Happy Mondays for all. In its campaign, the Pontis Foundation draws attention to discrimination at work
Many managers agree that the diversity of people in work teams brings innovative ideas and helps create new solutions to problems. Nevertheless, a lot of people face discrimination at work because of their family situations, sexual orientation, disability or ethnicity. This problem is the centre of attention of the campaign entitled For Happy Mondays prepared by the Pontis Foundation in cooperation with the Slovak National Centre for Human Rights, thanks to the support from the Rights, Equality and Citizenship Programme by the European Union. The creative concept of the campaign was prepared by the TRIAD agency.
The campaign points to hard Mondays
The main pillar of the campaign is a video spot, which allows us to peek into a Monday morning of three different people – a young salesman with a disability, a middle-aged man with a homosexual orientation, and a woman who is also a working mother. They are not bothered by getting up in the morning, the rush or work tasks. Mondays are difficult for them because of the constant allusions and comments by their colleagues on their sexual orientation, disability, gender or motherhood. At the end of the video, the Pontis Foundation calls on society: Let’s face prejudice in the workplace. So that all of us may have happy Mondays.
“Discrimination in the workplace can have a significant impact on a person’s professional and private life. We all can change that. We need to get rid of prejudices against diversity and allow our colleagues to be themselves at work,” says Lucia Víglašová, PR Manager of the Pontis Foundation. She adds: “Through the campaign, we wanted to express something which, despite many differences, connects us all. We found this connection in Monday mornings, which are difficult for every one of us.”
A survey conducted by Iniciatíva Inakosť (tr. Otherness Initiative) in 2017 shows that 60% of LGBT people in Slovakia have faced threats, they have been sworn at, or jokes about their sexual orientation have been made at their expense. People with disabilities face discrimination often too. More than half of them struggle with finding a job in the labour market*. Women are often disadvantaged in terms of their pay compared to men in the same positions.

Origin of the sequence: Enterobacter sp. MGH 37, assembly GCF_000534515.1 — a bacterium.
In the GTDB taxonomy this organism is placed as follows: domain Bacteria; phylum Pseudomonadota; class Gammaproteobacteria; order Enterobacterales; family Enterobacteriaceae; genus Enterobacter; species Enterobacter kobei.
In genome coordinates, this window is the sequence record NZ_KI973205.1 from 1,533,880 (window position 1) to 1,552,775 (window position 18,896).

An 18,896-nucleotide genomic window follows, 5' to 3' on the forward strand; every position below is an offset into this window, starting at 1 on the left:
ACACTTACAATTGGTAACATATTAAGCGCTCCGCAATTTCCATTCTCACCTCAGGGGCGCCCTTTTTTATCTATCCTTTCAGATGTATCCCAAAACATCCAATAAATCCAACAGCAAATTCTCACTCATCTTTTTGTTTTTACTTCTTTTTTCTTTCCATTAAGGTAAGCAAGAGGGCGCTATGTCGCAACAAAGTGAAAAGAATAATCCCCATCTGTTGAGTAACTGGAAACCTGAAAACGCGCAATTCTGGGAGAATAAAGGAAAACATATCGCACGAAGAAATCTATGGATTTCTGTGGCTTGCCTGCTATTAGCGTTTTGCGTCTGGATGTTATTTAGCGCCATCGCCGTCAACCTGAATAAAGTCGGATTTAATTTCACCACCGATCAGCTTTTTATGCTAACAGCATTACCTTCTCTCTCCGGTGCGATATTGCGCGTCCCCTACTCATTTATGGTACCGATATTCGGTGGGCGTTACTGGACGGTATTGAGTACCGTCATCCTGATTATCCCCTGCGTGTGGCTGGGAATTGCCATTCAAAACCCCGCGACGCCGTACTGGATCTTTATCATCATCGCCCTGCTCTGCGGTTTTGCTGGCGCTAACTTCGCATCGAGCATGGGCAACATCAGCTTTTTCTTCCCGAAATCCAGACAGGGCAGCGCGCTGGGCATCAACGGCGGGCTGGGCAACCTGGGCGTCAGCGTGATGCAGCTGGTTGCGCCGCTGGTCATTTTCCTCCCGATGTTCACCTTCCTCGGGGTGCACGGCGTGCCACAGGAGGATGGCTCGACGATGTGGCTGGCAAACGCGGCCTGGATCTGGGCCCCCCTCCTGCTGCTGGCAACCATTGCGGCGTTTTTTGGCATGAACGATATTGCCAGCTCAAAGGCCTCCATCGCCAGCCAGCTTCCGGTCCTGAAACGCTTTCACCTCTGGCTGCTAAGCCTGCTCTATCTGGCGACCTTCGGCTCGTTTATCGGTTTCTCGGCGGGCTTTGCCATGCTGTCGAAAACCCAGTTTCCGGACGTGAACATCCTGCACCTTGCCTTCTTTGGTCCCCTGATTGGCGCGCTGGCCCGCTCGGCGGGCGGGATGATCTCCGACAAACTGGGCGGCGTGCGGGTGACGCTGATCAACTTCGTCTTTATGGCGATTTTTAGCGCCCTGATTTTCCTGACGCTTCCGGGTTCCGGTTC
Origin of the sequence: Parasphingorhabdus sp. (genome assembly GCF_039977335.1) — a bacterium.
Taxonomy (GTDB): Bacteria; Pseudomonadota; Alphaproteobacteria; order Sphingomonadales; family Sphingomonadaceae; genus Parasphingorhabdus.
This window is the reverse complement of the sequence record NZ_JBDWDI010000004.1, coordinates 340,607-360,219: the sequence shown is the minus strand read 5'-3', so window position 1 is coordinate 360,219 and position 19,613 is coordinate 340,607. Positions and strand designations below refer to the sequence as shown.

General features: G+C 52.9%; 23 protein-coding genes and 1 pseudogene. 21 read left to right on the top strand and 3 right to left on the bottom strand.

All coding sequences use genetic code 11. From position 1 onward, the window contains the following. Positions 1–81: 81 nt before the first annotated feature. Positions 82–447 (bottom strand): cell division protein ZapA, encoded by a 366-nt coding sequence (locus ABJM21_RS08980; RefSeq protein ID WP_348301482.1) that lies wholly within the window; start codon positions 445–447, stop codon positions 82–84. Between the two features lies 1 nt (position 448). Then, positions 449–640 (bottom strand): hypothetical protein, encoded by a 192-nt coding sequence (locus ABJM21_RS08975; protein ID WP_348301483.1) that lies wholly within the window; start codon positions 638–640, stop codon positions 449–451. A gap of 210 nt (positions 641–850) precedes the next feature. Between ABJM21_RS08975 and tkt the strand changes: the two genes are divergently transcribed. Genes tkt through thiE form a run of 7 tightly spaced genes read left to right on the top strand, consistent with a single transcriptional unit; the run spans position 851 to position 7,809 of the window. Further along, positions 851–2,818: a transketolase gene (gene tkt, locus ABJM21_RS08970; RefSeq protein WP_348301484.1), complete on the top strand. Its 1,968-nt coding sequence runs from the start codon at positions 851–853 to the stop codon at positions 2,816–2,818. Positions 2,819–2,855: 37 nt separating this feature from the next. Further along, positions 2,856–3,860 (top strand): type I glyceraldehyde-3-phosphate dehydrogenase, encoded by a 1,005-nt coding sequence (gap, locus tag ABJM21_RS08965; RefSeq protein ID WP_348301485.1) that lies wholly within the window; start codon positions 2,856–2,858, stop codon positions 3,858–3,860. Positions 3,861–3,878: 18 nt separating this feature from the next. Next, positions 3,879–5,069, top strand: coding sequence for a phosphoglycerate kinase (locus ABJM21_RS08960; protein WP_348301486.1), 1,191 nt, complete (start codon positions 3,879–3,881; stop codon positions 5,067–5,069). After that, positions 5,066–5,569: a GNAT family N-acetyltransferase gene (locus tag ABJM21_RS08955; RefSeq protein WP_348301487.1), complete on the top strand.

The campaign is being communicated mainly via social networks. Well-known personalities such as Baša Števulová, Kristína Tormová, Valéria Frázová, Katarína Balážiová known as Becca, and tennis player Anna Karolína Schmiedlová have all supported the message.
Companies can help prevent discrimination too
A part of the campaign is the website www.zapeknepondelky.sk (tr. ForHappyMondays), which provides information for both employees and employers. Long-term prejudices in the workplace have a significant impact on the work performance and mental health of victims of discrimination.
“It is important for employers to create a diverse and respectful workplace which accepts people as they are. This investment pays off several times over as employees are more motivated, as well as in the form of innovations and a good reputation,” says Ivana Vagaská, Executive Director of the Business Leaders Forum administered by the Pontis Foundation. One of the activities of the association is the Charter of Diversity Slovakia. It is a voluntary initiative which aims to promote diversity and inclusion. Every employer can join the initiative with their signature.
The ambassadors of the campaign are companies such as Accenture, Coca-Cola HBC Czech Republic and Slovakia, TESCO Stores SR, DELL, Východoslovenská energetika, and the Bratislava – the Capital City of the Slovak Republic.